When India on February 16 became the first nation in the world to have launched over a hundred satellites in one mission, space agency ISRO not only broke the existing record held by Russia by a large margin, it also showed the world a reliable low-cost way to put their satellites into orbit, giving serious competition to Elon Musk’s SpaceX.
A rough comparison shows that the PSLV C-37 launch’s cost, which was about $15 million (about Rs 100 crore) is just one-fourth of what a SpaceX mission would cost at $60 million (Rs 402 crore).
In a 2015 interivew ISRO chairman A S Kiran Kumar, Chairman had said, “Depending upon the configuration of PSLV to launch vehicle, the cost will be Rs 100-145 crore. If it is a communication satellite, in 10-12 years ISRO will draw an income of nearly Rs 1,000 crore."
Russia launched 37 satellites in one go in June 2014, and two years later India topped it by 67 to carry 104 satellites into space, in a sign of things to come. Of the 104, foreign payloads made up 101 nano-satellites. That’s 101 satellites that Elon Musk’s SpaceX could have launched, hypothetically.
With the launch, India has taken a giant leap towards becoming a big player in multi-billion commercial satellites launch market, which until now was monopolised by a few companies such as Elon Musk’s SpaceX and Stephane Israel’s Arianespace, a French multinational.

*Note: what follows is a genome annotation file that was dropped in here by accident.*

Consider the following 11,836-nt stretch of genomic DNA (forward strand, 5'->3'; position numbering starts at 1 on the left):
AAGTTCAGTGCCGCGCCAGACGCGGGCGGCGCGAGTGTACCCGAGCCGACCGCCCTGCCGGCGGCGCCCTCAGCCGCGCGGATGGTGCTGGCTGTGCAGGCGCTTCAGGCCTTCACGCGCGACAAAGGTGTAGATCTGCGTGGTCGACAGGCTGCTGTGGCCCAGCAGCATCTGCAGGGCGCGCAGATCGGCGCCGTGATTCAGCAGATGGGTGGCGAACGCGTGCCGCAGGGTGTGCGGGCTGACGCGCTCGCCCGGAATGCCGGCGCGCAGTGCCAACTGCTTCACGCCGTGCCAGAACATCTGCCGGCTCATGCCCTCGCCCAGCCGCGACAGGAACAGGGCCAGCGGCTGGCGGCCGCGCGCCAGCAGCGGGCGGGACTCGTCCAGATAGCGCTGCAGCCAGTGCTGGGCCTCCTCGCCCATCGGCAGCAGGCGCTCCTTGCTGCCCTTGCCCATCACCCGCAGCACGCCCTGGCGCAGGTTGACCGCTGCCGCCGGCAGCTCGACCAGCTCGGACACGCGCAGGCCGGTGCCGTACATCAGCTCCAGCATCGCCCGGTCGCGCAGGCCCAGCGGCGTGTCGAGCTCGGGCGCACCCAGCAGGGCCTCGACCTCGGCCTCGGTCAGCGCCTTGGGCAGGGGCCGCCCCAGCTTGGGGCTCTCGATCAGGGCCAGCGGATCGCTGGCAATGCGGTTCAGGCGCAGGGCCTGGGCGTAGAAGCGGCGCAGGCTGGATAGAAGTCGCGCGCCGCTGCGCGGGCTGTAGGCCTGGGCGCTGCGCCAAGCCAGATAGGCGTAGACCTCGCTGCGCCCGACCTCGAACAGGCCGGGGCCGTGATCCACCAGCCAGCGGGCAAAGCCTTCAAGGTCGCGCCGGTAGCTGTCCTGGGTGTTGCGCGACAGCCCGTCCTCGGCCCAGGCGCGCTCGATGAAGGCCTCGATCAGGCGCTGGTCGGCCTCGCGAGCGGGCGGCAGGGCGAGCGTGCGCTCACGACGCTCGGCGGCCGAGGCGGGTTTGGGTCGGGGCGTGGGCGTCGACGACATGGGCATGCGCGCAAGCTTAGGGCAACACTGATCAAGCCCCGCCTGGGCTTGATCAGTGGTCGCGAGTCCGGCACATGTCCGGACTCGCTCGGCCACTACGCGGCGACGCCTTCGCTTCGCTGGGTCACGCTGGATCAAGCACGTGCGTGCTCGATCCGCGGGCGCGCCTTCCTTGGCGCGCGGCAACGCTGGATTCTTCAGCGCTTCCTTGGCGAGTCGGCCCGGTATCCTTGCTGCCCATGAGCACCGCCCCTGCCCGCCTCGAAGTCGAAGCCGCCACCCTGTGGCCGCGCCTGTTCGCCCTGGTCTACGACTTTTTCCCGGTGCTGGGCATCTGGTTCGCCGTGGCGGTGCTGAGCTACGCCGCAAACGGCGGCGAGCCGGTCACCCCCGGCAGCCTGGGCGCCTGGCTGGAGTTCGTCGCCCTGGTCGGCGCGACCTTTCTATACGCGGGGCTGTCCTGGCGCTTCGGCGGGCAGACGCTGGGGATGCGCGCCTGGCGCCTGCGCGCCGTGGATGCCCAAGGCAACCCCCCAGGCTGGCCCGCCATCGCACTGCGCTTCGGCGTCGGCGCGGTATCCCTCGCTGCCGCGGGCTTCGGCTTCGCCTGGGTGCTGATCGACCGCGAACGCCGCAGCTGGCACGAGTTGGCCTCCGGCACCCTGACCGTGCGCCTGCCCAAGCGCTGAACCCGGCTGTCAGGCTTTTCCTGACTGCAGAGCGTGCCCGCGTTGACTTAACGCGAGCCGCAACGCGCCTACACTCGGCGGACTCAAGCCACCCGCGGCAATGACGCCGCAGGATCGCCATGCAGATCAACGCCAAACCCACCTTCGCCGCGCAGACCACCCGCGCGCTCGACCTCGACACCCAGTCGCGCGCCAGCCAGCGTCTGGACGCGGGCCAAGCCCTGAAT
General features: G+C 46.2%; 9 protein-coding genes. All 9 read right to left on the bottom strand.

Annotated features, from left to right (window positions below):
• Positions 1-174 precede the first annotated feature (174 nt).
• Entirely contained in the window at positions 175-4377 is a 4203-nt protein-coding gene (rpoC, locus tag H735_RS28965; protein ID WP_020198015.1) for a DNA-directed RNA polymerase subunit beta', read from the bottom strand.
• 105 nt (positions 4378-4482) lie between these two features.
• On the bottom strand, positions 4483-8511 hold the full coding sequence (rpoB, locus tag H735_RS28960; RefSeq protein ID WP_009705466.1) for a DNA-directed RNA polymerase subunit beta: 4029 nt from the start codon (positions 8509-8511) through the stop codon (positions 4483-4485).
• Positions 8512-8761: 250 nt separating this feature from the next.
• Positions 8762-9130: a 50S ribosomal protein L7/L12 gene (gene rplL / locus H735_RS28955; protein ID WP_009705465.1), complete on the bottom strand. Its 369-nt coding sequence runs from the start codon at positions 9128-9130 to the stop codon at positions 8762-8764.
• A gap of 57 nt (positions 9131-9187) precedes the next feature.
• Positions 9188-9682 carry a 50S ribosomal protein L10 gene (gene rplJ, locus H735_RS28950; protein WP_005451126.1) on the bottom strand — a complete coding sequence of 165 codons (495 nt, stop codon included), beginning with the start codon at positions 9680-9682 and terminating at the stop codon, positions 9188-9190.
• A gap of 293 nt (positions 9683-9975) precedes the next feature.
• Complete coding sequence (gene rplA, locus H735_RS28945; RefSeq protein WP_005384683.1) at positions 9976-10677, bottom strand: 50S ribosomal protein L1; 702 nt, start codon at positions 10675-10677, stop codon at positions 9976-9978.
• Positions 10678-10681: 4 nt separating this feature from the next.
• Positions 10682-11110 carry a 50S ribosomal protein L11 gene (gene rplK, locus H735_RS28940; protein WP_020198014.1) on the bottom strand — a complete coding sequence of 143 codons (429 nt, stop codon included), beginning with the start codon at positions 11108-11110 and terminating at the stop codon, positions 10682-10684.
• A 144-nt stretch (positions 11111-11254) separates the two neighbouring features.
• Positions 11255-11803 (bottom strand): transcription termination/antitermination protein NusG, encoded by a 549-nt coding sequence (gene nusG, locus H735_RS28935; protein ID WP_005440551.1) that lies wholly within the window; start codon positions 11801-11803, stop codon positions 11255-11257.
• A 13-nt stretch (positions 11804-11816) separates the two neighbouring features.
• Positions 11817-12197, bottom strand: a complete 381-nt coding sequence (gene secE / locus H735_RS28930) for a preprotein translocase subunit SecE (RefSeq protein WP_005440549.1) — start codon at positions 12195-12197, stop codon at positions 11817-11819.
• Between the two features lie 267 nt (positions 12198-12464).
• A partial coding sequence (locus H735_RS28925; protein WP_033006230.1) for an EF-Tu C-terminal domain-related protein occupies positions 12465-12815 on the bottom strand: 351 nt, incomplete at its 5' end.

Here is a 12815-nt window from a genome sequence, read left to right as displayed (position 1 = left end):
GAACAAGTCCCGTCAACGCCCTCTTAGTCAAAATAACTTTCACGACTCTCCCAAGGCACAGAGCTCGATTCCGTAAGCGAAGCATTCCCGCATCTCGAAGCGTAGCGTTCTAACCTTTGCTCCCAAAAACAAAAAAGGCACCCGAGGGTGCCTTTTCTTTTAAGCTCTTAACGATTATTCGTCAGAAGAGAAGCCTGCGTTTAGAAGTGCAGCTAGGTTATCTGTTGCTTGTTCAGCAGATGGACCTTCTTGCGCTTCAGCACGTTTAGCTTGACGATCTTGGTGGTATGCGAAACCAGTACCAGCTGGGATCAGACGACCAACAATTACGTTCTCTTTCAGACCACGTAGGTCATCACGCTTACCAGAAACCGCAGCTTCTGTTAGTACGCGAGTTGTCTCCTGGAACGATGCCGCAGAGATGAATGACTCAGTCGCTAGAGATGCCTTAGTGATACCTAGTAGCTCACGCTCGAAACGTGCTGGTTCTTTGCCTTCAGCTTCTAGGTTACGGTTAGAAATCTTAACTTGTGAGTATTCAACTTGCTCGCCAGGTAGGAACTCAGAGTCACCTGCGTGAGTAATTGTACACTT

So what was Elon Musk’s response to ISRO’s success? When a Twitter user asked Elon Musk to comment on the 104 satellite launches by India, he said “very impressive!”
In yet another response he added that “they (ISRO) are doing India proud”.
India has a clear advantage in the segment, considering the fact that the ISRO’s launch technology is the world’s least expensive while being highly successful.
Wednesday’s ISRO launch takes the total number of satellites (not including nano-satellites) that the PSLV series has put in space in the past 22 years at 113, of which as many as 74 belonged to foreign clients.